Saturday, November 13, 2010

Hint Fiction - Novaiku

Have you heard of 'Hint' fiction? I hadn't until I saw a link on Facebook to Robert Swartwood's new book, 'Hint Fiction: An Anthology of Stories in 25 Words or Fewer'.

As the name suggests, the essence of this mini genre is to conjure up an entire story in its most reduced form. Ernest Hemingway is supposed to have written the daddy of all mini fictions with his "For sale: baby shoes, never worn" from which Swartwood was inspired to solicit very short fiction on his website. It grew into a contest and even well-known writers joined in.

The idea of hint fiction, as its name suggests, is to hint at an entire story using a minimum number of words. It's a sort of haiku in prose, and is as difficult to write as a haiku. Every word has to earn its place, working twice as hard as normal. It has to evoke more than it would in a wordier setting. The ultimate 'less is more'.

Naturally, being interested in words and the formation of succinct phrases, I started thinking about my own hint 'novel'. They are called novels, but only because there isn't an alternative word; the novel version of a 'haiku'. Or maybe we could invent one - the 'novaiku', for example?

Swartwood believes that writing a 'novaiku' can help writers develop as writers. It's a starting point, an essence, from which a novel can be developed and filled into a larger entity. If you can think of a story distilled into 25 words or less, you have the basis for a whole, longer work.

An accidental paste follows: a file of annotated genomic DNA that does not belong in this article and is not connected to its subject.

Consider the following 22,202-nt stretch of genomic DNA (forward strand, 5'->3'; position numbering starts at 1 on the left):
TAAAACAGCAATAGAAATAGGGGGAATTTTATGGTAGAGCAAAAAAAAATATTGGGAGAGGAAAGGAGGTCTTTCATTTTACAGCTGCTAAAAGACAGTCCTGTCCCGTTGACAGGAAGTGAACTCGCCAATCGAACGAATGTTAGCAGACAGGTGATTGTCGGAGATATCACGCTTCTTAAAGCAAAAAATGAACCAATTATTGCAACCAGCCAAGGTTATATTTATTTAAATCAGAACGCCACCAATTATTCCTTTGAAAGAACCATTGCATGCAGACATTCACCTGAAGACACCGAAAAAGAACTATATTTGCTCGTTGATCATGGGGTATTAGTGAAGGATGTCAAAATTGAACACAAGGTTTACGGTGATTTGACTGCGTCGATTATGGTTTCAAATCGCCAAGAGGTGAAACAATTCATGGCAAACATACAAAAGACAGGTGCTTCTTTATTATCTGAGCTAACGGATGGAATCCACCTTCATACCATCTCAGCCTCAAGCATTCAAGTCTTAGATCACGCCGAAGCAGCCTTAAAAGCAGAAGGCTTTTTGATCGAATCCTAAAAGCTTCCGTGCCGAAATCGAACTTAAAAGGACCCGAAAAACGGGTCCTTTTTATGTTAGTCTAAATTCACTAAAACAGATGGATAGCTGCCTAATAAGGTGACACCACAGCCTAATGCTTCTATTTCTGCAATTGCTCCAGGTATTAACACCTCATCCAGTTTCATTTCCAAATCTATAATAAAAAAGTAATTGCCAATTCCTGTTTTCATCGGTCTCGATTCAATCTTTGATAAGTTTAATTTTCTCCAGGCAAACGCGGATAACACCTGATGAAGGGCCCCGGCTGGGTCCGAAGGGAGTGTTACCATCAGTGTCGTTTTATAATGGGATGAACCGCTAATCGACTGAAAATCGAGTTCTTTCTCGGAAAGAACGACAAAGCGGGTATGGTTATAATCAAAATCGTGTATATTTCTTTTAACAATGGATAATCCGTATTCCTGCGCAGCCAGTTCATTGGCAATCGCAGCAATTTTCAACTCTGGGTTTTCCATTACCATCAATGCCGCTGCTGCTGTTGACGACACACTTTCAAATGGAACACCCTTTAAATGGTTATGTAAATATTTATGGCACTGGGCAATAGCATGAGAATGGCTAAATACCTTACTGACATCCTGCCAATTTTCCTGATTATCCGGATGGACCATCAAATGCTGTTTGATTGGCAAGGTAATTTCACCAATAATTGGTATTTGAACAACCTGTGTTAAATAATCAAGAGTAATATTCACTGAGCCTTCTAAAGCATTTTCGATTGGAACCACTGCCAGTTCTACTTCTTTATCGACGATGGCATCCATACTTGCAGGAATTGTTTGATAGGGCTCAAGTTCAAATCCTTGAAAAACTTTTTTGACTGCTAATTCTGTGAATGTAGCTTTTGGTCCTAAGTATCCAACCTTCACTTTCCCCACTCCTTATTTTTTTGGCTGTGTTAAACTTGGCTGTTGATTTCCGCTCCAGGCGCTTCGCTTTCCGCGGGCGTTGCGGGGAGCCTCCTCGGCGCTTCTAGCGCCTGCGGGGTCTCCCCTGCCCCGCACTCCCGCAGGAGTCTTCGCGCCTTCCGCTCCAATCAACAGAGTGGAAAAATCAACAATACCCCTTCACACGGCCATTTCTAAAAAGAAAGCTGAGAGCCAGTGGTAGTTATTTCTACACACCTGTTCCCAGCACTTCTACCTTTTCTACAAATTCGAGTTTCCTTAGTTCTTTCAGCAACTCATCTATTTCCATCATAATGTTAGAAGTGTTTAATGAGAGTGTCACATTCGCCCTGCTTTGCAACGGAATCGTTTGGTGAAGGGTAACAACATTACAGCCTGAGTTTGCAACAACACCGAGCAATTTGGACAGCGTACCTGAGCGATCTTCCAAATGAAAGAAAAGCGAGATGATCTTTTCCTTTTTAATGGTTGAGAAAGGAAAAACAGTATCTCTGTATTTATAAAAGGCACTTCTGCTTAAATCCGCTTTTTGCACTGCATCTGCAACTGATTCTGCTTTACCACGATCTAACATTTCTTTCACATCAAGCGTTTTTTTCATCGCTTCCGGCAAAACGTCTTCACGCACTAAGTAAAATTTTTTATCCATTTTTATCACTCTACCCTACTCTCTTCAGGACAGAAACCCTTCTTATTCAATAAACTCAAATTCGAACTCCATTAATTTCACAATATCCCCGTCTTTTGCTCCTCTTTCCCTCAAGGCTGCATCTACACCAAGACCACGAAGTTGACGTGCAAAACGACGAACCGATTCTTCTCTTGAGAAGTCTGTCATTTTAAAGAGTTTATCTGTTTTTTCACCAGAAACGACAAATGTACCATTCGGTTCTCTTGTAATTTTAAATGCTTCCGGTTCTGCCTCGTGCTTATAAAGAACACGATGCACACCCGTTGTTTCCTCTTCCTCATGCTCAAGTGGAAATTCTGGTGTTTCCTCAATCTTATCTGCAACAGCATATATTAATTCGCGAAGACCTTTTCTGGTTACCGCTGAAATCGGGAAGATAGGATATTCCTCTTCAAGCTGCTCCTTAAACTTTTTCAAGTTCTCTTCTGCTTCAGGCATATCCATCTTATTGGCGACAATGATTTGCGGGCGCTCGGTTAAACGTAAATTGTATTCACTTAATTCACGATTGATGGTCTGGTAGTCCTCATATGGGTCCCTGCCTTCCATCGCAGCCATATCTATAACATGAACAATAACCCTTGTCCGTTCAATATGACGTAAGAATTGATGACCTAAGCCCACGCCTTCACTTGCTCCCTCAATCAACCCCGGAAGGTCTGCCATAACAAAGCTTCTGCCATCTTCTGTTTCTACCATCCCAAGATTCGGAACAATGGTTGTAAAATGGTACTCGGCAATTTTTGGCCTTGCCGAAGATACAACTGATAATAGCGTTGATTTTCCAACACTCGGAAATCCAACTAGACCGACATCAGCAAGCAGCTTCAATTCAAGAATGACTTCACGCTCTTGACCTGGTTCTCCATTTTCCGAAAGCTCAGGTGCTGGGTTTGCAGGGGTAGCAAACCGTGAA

My inspiration came from a fellow blogger whose story is wonderfully romantic, a teeny bit tragic, and has a happy ending, called 'French Kiss'.
She never replied to his letter. Until, years later, divorced, she found it again, replied. He responded, positively. Still in love, they married, at last.
That's 25 words (to save you counting). It could have stopped at 'positively' but that wouldn't have evoked the entire story. With a novaiku you have to hint at the whole thing. Swartwood says that many 'rookie' novaikists just write basically a novel's "first line", or a series of "random thoughts". 

You can see this year's winners of the Hint Fiction 25-word Story Contest here. The winner was written by Sean Johnston for 'Cabin Fever' -
Cindy had agreed to the electric fence, the deadbolts, the new alarm system--true--but she had assumed his intentions were to keep people out.

See if you can have a go and come up with a novaiku - 25 words or less. Share it in the comments section below. It's quite a challenge and it really sets the brain working as a piece of disciplined writing. You could also join the Facebook page 'Hint Fiction' and post it there.

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